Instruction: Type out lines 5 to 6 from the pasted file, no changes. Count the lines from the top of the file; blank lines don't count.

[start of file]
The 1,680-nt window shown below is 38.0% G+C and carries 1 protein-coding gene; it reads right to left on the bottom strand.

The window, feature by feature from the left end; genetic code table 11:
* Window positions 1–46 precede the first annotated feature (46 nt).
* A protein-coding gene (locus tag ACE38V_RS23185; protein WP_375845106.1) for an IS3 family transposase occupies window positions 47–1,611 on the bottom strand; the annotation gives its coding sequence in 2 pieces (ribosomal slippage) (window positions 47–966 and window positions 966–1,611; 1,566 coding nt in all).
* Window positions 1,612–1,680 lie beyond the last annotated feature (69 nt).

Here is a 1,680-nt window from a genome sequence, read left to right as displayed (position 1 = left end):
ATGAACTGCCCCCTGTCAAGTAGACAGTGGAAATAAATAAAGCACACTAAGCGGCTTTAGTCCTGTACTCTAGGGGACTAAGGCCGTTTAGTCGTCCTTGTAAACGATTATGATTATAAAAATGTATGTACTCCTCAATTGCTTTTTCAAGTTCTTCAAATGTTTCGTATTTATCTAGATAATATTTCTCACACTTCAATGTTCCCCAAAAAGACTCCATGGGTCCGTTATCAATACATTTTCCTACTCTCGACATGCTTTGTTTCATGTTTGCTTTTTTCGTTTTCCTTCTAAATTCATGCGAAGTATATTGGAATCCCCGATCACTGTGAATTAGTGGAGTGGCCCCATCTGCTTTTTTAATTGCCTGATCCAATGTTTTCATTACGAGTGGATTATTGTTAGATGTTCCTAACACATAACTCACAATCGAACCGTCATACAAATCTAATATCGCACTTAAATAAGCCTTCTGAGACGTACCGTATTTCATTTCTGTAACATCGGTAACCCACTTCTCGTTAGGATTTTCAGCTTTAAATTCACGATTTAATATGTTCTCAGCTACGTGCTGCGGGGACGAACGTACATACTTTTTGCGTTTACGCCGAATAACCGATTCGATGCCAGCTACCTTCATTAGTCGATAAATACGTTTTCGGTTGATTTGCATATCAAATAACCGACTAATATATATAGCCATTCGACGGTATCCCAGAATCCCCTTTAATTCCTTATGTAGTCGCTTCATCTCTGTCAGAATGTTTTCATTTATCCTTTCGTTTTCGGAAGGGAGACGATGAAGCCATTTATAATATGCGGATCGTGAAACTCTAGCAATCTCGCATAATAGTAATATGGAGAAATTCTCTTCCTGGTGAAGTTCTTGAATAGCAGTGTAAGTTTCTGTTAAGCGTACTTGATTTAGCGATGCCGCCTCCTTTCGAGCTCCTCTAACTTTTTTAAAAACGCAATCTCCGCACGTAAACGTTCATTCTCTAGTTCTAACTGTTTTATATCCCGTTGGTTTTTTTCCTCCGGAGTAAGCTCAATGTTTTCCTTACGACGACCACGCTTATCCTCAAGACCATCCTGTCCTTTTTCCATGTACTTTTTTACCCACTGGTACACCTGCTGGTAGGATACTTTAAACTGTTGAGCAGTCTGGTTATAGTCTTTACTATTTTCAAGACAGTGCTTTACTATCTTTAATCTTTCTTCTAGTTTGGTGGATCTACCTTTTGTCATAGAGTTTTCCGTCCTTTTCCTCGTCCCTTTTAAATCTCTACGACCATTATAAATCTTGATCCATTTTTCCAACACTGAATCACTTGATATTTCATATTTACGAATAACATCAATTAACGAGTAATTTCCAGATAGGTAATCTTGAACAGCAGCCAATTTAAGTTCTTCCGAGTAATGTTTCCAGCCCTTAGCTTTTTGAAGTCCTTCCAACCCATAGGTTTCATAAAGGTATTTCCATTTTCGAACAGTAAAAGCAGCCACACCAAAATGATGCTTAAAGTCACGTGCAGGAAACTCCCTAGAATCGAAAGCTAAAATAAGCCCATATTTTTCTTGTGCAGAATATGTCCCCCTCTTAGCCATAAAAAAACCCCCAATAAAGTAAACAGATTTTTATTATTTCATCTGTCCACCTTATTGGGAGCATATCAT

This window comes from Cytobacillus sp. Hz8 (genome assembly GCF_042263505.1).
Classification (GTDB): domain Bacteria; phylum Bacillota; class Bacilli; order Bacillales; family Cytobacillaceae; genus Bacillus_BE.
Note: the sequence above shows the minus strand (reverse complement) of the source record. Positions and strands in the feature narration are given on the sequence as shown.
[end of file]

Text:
* Window positions 1,612–1,680 lie beyond the last annotated feature (69 nt).

Here is a 1,680-nt window from a genome sequence, read left to right as displayed (position 1 = left end):